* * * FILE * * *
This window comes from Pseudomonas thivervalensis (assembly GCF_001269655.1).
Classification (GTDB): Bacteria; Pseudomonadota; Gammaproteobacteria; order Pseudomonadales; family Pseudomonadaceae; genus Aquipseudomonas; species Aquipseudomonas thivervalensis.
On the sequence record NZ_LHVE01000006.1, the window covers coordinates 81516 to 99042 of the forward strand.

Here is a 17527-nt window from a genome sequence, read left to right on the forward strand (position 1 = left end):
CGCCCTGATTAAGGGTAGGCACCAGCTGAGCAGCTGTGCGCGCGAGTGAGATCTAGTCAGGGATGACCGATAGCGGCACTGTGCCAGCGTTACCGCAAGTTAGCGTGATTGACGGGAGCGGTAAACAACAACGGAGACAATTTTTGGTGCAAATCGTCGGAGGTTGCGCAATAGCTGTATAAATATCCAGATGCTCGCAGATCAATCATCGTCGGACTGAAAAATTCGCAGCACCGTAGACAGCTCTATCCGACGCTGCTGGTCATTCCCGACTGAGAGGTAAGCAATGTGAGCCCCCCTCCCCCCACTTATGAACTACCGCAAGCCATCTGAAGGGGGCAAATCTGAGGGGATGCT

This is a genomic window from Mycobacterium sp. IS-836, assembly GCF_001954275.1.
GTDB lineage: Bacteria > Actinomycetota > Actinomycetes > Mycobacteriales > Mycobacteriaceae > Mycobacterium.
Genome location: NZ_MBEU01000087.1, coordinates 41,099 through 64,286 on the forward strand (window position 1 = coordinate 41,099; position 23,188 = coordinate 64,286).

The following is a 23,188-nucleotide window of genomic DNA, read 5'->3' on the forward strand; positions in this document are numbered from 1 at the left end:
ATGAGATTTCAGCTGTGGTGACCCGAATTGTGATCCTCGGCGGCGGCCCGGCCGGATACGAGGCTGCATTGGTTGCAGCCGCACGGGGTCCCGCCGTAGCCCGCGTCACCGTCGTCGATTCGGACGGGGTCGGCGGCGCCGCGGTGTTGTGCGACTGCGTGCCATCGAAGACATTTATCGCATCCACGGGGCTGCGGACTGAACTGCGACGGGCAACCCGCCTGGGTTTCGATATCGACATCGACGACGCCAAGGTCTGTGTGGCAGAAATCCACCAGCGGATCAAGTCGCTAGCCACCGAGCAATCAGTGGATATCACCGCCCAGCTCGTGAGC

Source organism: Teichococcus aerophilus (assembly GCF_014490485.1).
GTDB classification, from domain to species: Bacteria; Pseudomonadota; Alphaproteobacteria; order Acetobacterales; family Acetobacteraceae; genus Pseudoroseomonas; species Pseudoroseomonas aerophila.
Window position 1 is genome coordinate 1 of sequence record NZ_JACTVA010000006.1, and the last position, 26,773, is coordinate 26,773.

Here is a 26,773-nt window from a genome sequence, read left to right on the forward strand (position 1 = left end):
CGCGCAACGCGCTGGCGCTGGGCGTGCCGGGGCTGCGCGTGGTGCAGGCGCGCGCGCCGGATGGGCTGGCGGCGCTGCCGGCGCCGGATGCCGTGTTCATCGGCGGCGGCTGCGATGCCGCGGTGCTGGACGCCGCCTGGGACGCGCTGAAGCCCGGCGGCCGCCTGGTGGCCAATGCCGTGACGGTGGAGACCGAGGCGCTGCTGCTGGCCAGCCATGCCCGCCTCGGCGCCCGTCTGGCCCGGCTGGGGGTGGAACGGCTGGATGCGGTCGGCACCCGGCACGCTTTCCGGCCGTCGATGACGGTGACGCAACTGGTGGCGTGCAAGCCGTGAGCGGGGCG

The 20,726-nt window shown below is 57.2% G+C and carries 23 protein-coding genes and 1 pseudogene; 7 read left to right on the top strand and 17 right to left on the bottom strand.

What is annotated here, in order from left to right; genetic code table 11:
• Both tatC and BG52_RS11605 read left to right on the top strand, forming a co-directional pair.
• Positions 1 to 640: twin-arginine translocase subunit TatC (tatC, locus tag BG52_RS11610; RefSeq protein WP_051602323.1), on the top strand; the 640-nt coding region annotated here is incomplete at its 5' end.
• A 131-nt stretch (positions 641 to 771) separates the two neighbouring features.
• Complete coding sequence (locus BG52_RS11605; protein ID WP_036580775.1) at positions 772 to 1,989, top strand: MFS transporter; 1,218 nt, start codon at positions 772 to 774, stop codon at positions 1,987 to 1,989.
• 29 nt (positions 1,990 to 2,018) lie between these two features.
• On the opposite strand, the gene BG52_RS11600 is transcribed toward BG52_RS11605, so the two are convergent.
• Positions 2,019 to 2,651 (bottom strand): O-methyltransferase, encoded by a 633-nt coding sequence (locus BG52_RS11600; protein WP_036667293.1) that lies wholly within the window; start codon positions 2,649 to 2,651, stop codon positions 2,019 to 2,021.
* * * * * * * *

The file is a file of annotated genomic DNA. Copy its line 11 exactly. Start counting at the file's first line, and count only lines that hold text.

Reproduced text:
Source organism: Teichococcus aerophilus (assembly GCF_014490485.1).